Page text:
As I mentioned in my previous blog post (part 1 of BI vs. Analytics), the amount of information impacting business operations continues to grow, as markets change and the rate of adoption of new technologies increases. So what’s the next step in making sense of all this data, quickly and efficiently? The answer is combining business intelligence and analytics, driven by Enterprise Search 2.0 platforms, to get the results you need.
Is measuring the variance in predictability really analytics?
Business intelligence as a platform has significantly improved the ability of businesses to gain insight on answering some of their most important performance questions. At a very basic level, here’s how it works:
- The designer of the data warehouse painstakingly sifts through a myriad of information that the business leaders say is important to run their business, looking for the appropriate data that will provide the answers.
- Once found, models are created so that the information is now being captured and monitored.
Now the question is, since this is a planned metric, at what point did analysis take place? If we assume that it occurred at design time, then this metric has become predictable because the only thing it is capable of reporting is what the model was originally designed to tell us. For example, the model may be designed to monitor the relationship between parts and suppliers. If inventory falls below 20%, an alert will appear for someone to come and order new products. Good designers will look for all the possible combinations they can think of to understand why parts would drop below 20% and put in metrics, scorecards, dashboards etc, to show what is happening.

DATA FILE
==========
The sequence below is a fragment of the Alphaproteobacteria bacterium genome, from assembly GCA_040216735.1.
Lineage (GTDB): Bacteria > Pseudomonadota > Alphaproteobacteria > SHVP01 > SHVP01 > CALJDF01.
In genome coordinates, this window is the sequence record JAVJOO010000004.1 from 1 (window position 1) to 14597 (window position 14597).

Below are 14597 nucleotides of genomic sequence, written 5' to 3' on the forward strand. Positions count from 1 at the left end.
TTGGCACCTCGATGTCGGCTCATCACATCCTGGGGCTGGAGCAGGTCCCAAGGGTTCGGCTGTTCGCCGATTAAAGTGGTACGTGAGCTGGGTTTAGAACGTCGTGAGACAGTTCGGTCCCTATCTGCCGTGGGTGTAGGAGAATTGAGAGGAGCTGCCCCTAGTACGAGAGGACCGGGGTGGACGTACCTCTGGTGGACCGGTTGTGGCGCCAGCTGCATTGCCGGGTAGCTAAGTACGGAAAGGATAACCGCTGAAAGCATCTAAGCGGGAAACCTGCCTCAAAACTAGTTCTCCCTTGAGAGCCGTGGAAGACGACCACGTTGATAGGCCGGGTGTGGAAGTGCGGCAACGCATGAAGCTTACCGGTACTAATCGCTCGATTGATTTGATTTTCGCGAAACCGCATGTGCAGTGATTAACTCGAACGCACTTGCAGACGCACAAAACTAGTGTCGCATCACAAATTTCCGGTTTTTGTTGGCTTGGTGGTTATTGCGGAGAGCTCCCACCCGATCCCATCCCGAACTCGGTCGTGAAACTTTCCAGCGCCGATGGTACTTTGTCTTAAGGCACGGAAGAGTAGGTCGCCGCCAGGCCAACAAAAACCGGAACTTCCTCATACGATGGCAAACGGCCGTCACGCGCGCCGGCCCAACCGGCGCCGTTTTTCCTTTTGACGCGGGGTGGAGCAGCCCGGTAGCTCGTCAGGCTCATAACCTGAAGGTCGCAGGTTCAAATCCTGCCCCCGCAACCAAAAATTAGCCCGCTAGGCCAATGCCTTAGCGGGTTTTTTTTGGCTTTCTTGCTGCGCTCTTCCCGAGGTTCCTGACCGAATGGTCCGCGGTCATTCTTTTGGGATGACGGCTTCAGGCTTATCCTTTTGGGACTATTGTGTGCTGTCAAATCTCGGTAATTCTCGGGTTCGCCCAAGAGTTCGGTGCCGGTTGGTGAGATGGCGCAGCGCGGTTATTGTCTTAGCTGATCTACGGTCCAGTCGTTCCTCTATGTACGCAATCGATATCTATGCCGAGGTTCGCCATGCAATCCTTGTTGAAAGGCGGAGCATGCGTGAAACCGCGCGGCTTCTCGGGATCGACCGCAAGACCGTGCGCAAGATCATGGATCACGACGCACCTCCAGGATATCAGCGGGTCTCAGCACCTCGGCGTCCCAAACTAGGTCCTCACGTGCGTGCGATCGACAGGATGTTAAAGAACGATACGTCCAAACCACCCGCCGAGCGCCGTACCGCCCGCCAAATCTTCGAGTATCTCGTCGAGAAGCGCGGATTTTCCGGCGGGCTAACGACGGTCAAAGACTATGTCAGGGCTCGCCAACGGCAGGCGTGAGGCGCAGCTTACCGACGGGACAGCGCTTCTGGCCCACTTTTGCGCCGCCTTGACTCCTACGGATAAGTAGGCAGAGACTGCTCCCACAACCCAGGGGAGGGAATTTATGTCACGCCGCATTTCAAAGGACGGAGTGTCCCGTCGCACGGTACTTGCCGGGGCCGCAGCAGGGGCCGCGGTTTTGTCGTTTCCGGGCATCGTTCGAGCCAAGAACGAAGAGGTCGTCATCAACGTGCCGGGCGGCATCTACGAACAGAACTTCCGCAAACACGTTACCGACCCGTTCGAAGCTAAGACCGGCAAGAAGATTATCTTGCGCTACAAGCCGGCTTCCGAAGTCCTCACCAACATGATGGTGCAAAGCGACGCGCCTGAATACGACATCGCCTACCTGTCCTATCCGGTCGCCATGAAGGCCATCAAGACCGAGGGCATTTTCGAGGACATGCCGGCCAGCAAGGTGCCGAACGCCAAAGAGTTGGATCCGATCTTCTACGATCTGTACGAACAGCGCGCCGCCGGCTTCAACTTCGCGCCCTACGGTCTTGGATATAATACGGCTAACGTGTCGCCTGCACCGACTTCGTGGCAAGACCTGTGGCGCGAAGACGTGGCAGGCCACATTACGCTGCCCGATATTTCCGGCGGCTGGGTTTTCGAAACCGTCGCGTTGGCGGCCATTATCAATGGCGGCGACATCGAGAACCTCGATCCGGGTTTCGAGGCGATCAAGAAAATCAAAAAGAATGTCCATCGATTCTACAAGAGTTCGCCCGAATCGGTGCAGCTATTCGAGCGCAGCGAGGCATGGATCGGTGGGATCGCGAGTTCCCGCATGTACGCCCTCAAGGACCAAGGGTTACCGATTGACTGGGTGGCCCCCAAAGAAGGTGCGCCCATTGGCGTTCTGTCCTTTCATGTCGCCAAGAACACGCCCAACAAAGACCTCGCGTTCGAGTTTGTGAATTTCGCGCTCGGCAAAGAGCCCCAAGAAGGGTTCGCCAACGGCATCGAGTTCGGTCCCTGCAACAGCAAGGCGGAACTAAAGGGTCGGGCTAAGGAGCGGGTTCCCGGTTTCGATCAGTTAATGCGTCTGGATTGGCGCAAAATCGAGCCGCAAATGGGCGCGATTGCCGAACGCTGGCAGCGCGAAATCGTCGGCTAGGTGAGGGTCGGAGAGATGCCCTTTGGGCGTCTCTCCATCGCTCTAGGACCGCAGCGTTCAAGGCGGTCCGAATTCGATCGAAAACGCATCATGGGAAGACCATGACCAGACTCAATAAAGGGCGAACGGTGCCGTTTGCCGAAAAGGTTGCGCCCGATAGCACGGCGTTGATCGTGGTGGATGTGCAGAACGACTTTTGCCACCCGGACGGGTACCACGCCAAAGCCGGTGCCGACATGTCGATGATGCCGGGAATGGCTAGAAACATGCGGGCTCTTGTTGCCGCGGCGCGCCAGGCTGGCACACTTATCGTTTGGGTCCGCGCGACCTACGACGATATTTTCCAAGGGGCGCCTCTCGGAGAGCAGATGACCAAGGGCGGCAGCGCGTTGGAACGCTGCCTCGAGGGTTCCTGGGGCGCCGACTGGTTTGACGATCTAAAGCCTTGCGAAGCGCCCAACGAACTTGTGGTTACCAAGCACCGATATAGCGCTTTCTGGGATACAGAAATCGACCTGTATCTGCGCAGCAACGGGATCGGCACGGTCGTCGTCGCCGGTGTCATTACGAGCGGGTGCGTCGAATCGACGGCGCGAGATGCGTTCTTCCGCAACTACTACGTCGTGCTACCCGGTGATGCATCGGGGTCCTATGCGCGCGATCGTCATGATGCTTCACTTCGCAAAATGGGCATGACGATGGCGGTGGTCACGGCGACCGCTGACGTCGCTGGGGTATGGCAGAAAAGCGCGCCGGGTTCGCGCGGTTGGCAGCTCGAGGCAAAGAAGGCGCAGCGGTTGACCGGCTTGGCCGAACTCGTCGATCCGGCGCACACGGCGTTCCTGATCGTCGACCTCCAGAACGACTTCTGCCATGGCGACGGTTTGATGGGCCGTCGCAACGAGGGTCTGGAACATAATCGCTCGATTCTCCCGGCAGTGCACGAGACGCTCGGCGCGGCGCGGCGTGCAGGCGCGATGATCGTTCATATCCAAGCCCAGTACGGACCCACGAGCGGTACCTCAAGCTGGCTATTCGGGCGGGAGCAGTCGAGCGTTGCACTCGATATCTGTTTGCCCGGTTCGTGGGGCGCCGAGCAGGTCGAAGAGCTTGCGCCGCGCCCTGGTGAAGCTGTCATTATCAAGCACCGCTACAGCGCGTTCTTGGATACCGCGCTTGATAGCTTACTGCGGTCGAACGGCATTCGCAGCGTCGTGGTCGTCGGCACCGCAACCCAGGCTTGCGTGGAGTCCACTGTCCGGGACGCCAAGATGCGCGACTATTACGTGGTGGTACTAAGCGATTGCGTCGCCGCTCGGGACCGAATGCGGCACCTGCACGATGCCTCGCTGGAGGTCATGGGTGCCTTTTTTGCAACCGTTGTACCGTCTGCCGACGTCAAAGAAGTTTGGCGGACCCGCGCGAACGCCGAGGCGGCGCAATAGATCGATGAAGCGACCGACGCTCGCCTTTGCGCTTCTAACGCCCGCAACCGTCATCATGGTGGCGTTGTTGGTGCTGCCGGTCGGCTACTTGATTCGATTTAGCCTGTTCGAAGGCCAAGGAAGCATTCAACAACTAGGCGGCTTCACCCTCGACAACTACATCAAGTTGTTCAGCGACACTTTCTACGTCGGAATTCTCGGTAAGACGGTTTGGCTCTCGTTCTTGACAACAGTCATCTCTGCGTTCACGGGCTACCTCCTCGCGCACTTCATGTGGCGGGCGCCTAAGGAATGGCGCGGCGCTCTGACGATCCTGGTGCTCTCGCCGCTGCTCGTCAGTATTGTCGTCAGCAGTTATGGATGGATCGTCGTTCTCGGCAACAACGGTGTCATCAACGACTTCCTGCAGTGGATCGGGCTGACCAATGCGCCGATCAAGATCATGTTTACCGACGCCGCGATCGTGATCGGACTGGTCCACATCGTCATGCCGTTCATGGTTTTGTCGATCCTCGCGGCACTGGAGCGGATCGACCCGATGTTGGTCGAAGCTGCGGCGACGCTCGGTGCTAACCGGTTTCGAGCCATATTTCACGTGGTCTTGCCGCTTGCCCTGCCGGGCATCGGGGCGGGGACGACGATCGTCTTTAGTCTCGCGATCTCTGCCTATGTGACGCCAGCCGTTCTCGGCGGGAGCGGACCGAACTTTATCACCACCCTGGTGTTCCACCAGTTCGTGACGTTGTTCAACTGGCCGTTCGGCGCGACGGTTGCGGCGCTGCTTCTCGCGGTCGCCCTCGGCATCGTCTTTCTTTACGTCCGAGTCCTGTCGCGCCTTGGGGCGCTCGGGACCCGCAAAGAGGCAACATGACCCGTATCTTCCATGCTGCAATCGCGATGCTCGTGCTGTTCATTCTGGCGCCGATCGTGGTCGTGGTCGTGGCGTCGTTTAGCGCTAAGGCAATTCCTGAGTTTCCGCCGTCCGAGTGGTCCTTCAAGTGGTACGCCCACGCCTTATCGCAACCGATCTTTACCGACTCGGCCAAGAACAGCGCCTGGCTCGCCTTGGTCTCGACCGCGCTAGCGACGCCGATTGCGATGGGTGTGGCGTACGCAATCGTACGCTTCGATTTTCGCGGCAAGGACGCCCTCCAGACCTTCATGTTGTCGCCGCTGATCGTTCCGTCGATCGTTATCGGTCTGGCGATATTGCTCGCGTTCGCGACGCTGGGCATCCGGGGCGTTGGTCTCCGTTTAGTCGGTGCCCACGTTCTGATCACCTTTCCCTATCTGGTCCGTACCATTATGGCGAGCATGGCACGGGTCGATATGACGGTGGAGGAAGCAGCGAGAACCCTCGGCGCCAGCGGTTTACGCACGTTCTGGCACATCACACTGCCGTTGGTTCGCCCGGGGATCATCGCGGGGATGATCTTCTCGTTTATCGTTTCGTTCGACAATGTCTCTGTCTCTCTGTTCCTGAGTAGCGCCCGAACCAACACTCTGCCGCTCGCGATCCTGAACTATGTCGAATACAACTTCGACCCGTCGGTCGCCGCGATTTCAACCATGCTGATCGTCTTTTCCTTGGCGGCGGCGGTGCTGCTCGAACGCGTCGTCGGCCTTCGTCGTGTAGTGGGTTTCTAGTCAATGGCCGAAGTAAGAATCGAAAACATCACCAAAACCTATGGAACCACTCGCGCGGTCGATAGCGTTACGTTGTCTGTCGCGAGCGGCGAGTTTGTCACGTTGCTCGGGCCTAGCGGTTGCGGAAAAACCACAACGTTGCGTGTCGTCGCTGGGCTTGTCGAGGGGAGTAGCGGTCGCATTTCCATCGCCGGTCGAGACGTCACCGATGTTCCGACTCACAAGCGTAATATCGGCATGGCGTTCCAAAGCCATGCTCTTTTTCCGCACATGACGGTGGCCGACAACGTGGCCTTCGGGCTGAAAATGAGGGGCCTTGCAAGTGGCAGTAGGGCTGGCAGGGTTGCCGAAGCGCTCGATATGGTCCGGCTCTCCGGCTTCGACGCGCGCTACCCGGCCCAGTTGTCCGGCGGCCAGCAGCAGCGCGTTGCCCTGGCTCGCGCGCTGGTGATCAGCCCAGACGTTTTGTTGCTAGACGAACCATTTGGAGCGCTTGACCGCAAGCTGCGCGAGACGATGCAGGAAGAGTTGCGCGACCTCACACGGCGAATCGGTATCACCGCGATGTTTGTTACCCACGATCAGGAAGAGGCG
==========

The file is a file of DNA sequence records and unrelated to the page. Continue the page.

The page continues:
There is a slight problem, however.
The models generated to create the business intelligence warehouse are static in nature. What this means is that if additional information is required in the future, then so is the entire process of rebuilding the model, extracting the data, reloading the data, and republishing the warehouse before the new data is available to analyze the new question that needs to be asked. Often, little sub-warehouses are created to speed up this process by not moving as much data and publishing information faster. Although ideal in theory, these sub-warehouses contribute to the issue of the proliferation of data – duplicating data that then needs to be updated in more than one location.
Our conclusion is that business intelligence is great at static analysis or measuring predictable results of pre-planned conditions. But what do we do when something unexpected happens?
When static analytics are not enough, what’s next?
What’s next is “dynamic analytics.” Let’s take an internet search as an example. The first thing I would do is go to a search box and type in “species of frogs.”I could then count the total number of species, but what if I just want to count bright green frogs? I can type “bright green frogs”, because this data exists on the internet, in no particular structure, further enhancing my search. This is fun: “bright green frogs found in South America,” “bright green frogs in South America that live in trees.” These queries are all possible, each one providing me with more information.
So what is the difference between internet searches and the business intelligence environment? Every day I could type in to the search box “bright green frogs in South America that live in trees,” and every day I could potentially get a different answer – maybe some new data was added due to the fact that destruction of the rainforest caused a species of green frogs to become extinct or scientists discovered a new species of green frogs in another area of South America, etc.